Normal best practice for security with applications is never to use the default admin user. In Sql Server this is manifested by the recommendation not to use the “sa” user. Likewise in Cassandra the default Cassandra user has full rights to all tables and operations. This is needless to say bad security from an application design perspective, but there is yet another consideration that I see people in larger organizations run into, performance & availability.
QUORUM versus LOCAL_ONE
The default cassandra username is a special case for authentication, since it’s used to modify initial user permissions uses QUORUM consistency when logging in. In a production use case this has important performance implication for multiple data center scenarios (hereafter referered to as MDC) which means if you have 3 data centers, all with system_auth set to a replication factor of 3 (or 9 replicas total), QUORUM consistency will query 6 nodes, some of which going over high latency network links! Worse, if you were to lose 1 data center and 1 other node, you’d be unable to login!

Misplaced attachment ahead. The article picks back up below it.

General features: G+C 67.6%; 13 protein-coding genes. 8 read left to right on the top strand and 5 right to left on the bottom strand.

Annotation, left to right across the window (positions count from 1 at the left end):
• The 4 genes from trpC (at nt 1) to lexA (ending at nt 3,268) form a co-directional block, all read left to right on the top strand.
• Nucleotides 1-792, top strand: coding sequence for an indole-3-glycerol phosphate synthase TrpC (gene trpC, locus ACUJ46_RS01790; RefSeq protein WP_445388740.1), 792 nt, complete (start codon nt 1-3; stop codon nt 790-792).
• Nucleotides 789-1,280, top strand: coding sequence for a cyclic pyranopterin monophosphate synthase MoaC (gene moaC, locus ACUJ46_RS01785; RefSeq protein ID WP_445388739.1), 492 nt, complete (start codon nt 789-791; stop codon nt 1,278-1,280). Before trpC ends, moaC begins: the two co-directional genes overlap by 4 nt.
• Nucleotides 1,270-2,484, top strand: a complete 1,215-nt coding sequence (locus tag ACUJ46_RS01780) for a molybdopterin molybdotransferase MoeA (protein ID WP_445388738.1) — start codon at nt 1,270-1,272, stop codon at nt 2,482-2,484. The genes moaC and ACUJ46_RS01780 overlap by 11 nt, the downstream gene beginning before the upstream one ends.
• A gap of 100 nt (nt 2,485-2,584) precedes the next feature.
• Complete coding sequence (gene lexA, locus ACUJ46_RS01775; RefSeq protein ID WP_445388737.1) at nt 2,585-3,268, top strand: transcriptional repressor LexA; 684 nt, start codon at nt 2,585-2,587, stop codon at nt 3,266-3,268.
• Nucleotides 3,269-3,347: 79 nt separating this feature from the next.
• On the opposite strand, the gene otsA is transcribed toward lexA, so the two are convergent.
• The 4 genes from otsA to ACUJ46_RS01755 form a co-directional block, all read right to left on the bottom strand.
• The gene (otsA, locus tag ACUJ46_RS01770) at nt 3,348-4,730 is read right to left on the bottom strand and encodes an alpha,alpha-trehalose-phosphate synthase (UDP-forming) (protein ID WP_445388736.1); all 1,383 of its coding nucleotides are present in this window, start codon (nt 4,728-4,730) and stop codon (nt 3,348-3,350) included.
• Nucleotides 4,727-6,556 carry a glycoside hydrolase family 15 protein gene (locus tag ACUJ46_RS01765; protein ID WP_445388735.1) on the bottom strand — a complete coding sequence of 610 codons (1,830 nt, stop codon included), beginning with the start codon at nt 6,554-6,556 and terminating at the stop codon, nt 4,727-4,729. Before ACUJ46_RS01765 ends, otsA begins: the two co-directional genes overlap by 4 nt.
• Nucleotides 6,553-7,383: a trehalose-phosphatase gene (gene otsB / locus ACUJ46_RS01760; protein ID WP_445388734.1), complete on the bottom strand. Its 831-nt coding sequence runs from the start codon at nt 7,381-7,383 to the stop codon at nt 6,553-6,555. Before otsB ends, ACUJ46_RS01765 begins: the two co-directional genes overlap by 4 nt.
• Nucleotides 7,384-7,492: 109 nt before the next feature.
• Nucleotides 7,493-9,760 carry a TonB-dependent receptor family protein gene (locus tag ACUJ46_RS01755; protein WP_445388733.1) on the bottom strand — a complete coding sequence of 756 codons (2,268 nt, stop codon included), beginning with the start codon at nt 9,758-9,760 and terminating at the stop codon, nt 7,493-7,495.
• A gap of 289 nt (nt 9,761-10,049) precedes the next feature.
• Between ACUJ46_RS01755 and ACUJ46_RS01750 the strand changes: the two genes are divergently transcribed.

This is why for all other users besides the default cassandra user, logins are performed with LOCAL_ONE consistency. Which means as long as a single local replica of that user is available login can succeed.
For security and performance reasons always for production apps do the following
- Create a new user for a given application to login
- Restrict rights of user as appropriate for security, don’t allow access to other keyspaces for example.
- For good measure create a new superuser and use this for backup in multi-dc scenarios where you have an outage in the remote data center.